Wednesday, 29 January 2014

Bilingual kids 'more successful'... so what is the perfect age to teach your children a second language?

With the government set to change the way foreign languages are taught in schools (see this article by the BBC for more details) there couldn't be a better time to introduce a second language to your child, but many parents have a lot of doubts and questions, 'will it confuse my child', 'what will it add to their general education and learning skills' etc etc, keep reading to find some of the answers to the questions...
The best time to teach your child a second language is the same time they are learning their first one.  
"Kids this age are developing language skills rapidly, and they quickly absorb whatever they hear," says Erika Levy, Ph.D., assistant professor of speech and language pathology at Comlumbia University Teachers College, in New York City. "They can learn to understand new words in two different languages at an incredibly fast rate."

So why are increasing numbers of parents choosing to teach their child a second language? Well a popular reason is their family heritage, if children have grandparents or other relatives who are originally from Italy, Spain, China, etc it is nice to keep that close tie with their roots by teaching the child to speak the language. As well as this, in today's society where overseas travel and trade are so common, it is a huge advantage to have at least a second language to maximise such opportunities (incidentally research shows that bilingual people find it easier to learn further languages).
A recent study conducted by Strathclyde University with colleagues from the University of Cagliari in Sardinia showed that the bilingual children were "significantly more successful in the tasks set for them".
It was led by Dr Fraser Lauchlan, an honorary lecturer at Strathclyde's school of psychological sciences. He said: "Bilingualism is now largely seen as being beneficial to children but there remains a view that it can be confusing, and so potentially detrimental to them.
"Our study has found that it can have demonstrable benefits, not only in language but in arithmetic, problem solving and enabling children to think creatively."

Of course the easiest way to teach your child a second language is if one parent is already fluent in it,
Here are some things to remember in a bilingual household:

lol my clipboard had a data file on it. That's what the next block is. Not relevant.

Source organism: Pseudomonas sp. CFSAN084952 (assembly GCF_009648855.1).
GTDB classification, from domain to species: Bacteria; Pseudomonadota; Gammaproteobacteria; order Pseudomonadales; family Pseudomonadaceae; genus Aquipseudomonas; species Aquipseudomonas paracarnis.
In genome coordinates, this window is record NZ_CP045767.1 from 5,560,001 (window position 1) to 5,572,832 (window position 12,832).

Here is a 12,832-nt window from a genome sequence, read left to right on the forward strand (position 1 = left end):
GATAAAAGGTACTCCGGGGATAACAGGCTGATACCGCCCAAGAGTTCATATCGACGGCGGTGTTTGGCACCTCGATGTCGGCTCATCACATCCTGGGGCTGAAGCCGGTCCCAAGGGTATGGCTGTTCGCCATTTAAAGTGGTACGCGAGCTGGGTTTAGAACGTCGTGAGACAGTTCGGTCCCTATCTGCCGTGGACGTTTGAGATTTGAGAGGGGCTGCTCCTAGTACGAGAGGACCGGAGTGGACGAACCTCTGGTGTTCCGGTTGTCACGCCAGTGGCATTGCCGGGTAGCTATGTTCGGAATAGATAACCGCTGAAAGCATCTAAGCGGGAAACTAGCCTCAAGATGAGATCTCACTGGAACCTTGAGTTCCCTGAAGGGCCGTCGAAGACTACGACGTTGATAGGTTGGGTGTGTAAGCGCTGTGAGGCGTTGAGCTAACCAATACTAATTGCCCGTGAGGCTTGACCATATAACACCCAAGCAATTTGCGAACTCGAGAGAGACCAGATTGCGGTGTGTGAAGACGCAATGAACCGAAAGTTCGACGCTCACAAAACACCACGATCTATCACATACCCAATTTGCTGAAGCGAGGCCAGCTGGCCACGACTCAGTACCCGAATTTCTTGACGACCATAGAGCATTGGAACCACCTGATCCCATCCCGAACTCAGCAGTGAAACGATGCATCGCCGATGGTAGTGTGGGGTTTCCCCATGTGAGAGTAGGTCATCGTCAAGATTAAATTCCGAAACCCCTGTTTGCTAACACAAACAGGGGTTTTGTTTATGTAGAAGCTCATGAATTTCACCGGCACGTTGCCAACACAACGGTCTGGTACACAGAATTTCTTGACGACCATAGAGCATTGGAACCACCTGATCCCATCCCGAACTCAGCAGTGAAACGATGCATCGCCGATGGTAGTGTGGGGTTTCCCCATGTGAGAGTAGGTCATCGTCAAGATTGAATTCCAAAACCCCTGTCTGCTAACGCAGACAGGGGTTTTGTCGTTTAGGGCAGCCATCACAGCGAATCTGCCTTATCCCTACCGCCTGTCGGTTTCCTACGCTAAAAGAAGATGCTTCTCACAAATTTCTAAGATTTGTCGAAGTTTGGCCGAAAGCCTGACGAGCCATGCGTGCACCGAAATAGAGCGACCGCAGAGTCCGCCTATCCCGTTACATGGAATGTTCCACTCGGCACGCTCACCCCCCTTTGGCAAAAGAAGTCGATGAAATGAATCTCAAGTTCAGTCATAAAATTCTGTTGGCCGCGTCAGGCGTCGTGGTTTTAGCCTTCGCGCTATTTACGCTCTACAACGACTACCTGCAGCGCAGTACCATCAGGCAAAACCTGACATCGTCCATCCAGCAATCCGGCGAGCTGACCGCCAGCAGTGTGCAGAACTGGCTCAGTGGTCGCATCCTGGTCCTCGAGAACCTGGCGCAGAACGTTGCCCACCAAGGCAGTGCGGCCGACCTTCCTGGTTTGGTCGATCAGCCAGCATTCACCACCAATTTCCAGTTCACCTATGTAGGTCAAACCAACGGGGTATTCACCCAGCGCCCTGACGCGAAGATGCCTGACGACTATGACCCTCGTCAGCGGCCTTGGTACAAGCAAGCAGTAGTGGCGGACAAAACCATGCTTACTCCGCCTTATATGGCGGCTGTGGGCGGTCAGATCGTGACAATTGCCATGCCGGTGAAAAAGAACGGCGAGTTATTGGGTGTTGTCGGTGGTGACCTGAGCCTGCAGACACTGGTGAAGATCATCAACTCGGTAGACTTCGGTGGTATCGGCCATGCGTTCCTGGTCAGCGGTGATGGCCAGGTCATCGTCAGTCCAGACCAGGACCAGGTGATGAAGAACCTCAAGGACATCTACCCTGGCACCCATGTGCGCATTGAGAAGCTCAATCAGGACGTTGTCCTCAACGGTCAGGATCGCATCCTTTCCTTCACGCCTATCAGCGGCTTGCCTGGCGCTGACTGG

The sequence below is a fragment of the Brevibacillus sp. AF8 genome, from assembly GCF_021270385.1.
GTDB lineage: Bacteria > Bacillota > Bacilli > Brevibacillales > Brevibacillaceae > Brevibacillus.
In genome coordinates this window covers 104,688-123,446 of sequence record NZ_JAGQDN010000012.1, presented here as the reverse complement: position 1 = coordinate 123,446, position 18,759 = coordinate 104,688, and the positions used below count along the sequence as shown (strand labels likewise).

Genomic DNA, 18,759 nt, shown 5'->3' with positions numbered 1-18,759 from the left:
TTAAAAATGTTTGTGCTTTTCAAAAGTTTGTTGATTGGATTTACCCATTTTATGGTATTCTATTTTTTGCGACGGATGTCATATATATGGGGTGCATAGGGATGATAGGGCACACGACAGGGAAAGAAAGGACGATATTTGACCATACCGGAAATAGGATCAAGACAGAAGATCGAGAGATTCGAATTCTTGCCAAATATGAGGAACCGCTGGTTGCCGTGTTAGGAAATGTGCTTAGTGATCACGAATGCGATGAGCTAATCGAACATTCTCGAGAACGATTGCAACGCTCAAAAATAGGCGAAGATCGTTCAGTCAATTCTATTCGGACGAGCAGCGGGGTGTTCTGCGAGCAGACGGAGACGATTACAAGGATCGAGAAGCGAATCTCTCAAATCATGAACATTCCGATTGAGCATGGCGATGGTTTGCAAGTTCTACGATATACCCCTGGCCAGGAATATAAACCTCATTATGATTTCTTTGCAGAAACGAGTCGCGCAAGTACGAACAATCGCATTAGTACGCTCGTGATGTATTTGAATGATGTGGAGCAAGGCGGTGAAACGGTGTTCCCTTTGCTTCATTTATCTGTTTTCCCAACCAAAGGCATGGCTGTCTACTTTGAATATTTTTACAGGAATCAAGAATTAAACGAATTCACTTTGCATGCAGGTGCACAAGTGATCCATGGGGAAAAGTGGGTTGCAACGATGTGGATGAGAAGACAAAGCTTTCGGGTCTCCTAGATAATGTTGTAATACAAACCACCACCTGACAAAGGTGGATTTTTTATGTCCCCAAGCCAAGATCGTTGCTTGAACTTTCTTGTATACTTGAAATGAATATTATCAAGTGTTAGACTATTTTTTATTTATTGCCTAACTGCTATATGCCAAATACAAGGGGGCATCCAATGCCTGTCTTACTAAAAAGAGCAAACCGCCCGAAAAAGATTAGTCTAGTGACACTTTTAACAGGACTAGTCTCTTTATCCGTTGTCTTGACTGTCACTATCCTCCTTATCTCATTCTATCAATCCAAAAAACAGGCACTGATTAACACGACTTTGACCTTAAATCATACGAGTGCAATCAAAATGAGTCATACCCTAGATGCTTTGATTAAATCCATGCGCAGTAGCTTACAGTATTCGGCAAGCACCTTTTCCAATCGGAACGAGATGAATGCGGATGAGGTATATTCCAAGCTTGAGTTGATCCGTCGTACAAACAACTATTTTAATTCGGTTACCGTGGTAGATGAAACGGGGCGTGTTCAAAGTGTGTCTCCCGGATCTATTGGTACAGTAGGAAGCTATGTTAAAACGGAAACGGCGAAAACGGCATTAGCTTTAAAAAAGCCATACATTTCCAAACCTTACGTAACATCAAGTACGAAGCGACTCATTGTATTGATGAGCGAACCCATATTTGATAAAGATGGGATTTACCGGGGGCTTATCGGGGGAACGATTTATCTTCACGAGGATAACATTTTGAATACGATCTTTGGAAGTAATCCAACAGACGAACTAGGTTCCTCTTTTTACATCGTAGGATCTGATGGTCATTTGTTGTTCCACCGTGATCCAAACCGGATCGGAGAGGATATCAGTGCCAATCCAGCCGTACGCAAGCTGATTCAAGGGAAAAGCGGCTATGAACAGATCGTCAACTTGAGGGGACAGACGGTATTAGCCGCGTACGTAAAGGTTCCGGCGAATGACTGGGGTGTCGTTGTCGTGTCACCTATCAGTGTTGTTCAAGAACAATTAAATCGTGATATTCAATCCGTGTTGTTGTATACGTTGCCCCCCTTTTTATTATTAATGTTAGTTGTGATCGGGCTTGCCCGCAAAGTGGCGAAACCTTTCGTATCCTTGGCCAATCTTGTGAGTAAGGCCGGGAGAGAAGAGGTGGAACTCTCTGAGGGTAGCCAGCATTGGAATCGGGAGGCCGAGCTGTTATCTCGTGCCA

• Try 'one person, one language.' It's helpful to have one adult speak only the second language to your child so she doesn't get just pieces of it and is familiar with the flow and intonation.
  • Expect minor mix-ups. It's natural for a child to confuse the word order or use words from both languages in the same sentence. They will quickly learn to separate the languages.
  • Don't underestimate their progress. Even though many people think learning two languages causes speech delays, that is not the case. Your little one might say fewer English words than other kids their age, but if you add in the words they know in their second language, their total number of words will probably be more than that of their peers.
If neither parent is bilingual don't worry, here are some tips to teach your child a second language:
  • Start as early as possible. By the age of 2 - 3 years old, children are not only increasing their vocabularies, they're starting to recognise the speech patterns they've been hearing since birth. The earlier you introduce a second language, the easier it will be for your child to pick up its unique sounds. The ability to hear different phonetic pronunciations is sharpest before age 3, and we lose the capacity to hear and produce certain sounds if we aren't exposed to them early on.  Some easy ways to introduce the language (if you don't speak it yourself) are watching childrens tv programmes, flash cards with simple words and playing music in the target language to familiarise your child with it from as early an age as possible.
  • Create a relaxed learning environment. The best way for a child to learn to understand a new language is for them to hear people speaking it fluently, so if there is a second language in the family this is an ideal opportunity. Hearing friends or relatives speak the language will make it much easier for the child to pick up.  If not taking your child to lessons designed for their age group or having a bilingual nanny is a great tool to help them learn the language quickly.
  • Teach 1 word at a time. If you don't want to do formal lessons, you can introduce bilingual basics by pointing out to your child that objects can have two names - one in each language. Young children have a remarkable ability to compartmentalise vocabularies, If you say they Good Morning! or Buongiorno! in the same context they will understand that they are different ways of saying the same thing and as they progress they are able to separate the two vocabularies. As your child learns new words, tell him what they're called in a second language too.
  • Have reasonable expectations. Of course, a child won't learn to speak another language fluently from hearing words, watching videos, or singing songs. But simply being exposed to a language will help them understand phrases when they hear them. So even though you probably won't be having an Italian conversation with your child very soon, if you say "Buona notte" every night at bedtime, they will figure out what you mean.
 For fun, effective Italian lessons for children in the Newcastle and Northumberland area tailored to your or your child's needs with a fully CRB checked female tutor see Cherubini Italian Lessons 
For Italian lessons in Newcastle upon Tyne click HERE
For Italian lessons in Morpeth and surrounding area click HERE

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